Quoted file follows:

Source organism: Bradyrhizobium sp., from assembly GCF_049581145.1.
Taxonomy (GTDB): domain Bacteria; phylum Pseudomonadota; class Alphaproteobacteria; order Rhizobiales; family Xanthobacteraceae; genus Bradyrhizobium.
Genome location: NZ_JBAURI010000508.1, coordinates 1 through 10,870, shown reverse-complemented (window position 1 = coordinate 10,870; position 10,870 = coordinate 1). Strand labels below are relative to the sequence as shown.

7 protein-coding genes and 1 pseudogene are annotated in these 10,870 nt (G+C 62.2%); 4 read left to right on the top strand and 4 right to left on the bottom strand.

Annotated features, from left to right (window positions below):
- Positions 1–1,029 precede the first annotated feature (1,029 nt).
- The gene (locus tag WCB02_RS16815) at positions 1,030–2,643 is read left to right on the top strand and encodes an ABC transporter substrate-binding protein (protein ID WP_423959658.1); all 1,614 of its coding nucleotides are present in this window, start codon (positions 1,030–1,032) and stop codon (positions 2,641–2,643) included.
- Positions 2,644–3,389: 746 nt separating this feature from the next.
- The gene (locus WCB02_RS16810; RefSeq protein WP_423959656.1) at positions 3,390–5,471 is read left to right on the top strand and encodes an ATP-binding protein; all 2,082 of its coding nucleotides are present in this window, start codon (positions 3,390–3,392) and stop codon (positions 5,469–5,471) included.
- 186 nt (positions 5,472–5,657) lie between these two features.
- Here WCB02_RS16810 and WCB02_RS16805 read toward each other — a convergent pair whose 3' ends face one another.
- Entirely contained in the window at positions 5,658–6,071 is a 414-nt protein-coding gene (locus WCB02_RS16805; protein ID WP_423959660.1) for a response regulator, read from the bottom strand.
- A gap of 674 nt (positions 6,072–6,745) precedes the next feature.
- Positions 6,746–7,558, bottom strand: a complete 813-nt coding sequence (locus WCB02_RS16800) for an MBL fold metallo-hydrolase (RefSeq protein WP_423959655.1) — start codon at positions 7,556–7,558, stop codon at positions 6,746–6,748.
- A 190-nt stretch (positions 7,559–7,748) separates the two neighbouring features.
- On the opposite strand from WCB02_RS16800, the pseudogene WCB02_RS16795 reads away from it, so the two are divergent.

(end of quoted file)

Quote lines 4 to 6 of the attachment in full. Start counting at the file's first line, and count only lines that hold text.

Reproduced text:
7 protein-coding genes and 1 pseudogene are annotated in these 10,870 nt (G+C 62.2%); 4 read left to right on the top strand and 4 right to left on the bottom strand.

Annotated features, from left to right (window positions below):
- Positions 1–1,029 precede the first annotated feature (1,029 nt).